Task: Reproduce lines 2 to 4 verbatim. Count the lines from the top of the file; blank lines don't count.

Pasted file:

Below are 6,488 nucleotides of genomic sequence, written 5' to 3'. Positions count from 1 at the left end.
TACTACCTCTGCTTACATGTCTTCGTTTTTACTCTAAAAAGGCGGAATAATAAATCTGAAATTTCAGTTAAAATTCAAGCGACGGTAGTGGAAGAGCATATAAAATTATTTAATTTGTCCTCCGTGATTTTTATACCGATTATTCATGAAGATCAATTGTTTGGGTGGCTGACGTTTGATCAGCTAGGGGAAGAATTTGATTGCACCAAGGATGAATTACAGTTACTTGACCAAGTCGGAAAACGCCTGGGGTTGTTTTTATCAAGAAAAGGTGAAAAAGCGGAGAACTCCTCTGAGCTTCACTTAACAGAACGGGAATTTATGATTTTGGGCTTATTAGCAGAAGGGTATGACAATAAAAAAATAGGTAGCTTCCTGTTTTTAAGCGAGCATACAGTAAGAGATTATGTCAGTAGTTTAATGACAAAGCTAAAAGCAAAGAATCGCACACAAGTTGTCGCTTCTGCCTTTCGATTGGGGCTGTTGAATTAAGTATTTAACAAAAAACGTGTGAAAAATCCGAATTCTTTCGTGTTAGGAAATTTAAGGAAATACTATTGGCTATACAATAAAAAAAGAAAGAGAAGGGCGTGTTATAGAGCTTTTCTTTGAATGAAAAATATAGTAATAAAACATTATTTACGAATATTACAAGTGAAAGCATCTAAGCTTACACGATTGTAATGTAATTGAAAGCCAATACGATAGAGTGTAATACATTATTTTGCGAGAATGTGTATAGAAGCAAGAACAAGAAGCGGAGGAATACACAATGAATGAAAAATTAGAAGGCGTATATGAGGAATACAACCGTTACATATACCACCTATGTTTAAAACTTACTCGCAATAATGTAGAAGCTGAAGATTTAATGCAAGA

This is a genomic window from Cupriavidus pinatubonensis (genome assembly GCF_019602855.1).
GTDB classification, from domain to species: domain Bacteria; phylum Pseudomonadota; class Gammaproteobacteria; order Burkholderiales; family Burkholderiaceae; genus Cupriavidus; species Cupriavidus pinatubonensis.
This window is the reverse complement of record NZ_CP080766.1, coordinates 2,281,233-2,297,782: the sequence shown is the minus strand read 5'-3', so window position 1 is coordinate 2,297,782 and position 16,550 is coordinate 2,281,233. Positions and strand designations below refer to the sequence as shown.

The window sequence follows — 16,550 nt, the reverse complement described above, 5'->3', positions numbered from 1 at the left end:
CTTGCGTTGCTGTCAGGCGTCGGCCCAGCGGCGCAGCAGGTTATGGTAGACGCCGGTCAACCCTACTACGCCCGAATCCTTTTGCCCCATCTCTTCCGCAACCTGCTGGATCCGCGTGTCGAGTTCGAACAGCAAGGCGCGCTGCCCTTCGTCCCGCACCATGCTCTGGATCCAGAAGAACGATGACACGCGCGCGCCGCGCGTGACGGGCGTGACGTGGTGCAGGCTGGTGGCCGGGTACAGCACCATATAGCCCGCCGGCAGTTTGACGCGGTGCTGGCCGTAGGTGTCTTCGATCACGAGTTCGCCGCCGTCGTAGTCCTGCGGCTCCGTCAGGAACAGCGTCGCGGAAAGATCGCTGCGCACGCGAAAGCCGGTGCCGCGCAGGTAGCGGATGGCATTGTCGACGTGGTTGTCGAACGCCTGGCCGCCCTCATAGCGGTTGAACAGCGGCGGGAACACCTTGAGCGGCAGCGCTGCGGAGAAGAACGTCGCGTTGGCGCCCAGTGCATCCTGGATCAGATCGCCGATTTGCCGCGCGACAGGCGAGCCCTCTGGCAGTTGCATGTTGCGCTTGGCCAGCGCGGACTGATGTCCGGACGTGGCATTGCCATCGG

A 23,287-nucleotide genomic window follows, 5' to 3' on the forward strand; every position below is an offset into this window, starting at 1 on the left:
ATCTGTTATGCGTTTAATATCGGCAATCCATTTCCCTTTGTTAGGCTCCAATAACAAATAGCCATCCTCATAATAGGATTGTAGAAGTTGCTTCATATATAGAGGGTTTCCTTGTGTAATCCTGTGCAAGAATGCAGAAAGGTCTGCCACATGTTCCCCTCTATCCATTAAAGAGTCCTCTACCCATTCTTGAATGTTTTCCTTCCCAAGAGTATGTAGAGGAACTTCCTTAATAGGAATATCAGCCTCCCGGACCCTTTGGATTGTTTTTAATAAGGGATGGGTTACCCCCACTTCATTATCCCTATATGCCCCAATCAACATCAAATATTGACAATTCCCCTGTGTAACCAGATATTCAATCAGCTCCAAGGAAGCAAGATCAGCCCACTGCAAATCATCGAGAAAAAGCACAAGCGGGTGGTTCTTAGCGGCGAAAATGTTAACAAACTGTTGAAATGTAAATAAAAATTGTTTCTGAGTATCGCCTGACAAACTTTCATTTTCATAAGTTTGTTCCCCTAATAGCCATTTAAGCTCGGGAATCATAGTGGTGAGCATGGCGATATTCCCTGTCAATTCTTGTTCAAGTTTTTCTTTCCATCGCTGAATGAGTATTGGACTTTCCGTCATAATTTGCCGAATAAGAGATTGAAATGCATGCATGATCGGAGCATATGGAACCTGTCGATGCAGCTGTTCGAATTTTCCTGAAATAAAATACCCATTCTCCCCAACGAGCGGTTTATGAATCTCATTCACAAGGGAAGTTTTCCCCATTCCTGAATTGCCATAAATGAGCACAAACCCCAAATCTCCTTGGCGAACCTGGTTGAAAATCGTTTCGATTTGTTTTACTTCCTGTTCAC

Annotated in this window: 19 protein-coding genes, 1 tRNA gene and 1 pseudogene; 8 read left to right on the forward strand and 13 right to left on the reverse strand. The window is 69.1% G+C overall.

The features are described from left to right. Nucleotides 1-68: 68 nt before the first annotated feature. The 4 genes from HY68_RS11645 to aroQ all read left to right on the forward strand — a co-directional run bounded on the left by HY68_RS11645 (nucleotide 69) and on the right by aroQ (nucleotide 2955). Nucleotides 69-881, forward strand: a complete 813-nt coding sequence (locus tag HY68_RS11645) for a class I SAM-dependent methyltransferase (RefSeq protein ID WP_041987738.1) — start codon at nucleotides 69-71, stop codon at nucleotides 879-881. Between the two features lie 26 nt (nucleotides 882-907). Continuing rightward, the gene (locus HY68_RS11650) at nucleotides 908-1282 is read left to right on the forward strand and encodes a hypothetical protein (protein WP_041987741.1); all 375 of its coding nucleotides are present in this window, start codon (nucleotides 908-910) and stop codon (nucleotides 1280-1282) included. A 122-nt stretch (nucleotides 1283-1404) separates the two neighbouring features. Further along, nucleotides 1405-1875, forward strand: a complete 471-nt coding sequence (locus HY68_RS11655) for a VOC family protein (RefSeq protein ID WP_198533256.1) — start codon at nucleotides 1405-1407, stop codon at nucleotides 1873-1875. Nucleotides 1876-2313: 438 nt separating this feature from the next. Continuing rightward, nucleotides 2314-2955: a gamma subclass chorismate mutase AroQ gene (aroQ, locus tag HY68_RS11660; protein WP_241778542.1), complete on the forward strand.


TACTACCTCTGCTTACATGTCTTCGTTTTTACTCTAAAAAGGCGGAATAATAAATCTGAAATTTCAGTTAAAATTCAAGCGACGGTAGTGGAAGAGCATATAAAATTATTTAATTTGTCCTCCGTGATTTTTATACCGATTATTCATGAAGATCAATTGTTTGGGTGGCTGACGTTTGATCAGCTAGGGGAAGAATTTGATTGCACCAAGGATGAATTACAGTTACTTGACCAAGTCGGAAAACGCCTGGGGTTGTTTTTATCAAGAAAAGGTGAAAAAGCGGAGAACTCCTCTGAGCTTCACTTAACAGAACGGGAATTTATGATTTTGGGCTTATTAGCAGAAGGGTATGACAATAAAAAAATAGGTAGCTTCCTGTTTTTAAGCGAGCATACAGTAAGAGATTATGTCAGTAGTTTAATGACAAAGCTAAAAGCAAAGAATCGCACACAAGTTGTCGCTTCTGCCTTTCGATTGGGGCTGTTGAATTAAGTATTTAACAAAAAACGTGTGAAAAATCCGAATTCTTTCGTGTTAGGAAATTTAAGGAAATACTATTGGCTATACAATAAAAAAAGAAAGAGAAGGGCGTGTTATAGAGCTTTTCTTTGAATGAAAAATATAGTAATAAAACATTATTTACGAATATTACAAGTGAAAGCATCTAAGCTTACACGATTGTAATGTAATTGAAAGCCAATACGATAGAGTGTAATACATTATTTTGCGAGAATGTGTATAGAAGCAAGAACAAGAAGCGGAGGAATACACAATGAATGAAAAATTAGAAGGCGTATATGAGGAATACAACCGTTACATATACCACCTATGTTTAAAACTTACTCGCAATAATGTAGAAGCTGAAGATTTAATGCAAGA

This is a genomic window from Cupriavidus pinatubonensis (genome assembly GCF_019602855.1).
GTDB classification, from domain to species: domain Bacteria; phylum Pseudomonadota; class Gammaproteobacteria; order Burkholderiales; family Burkholderiaceae; genus Cupriavidus; species Cupriavidus pinatubonensis.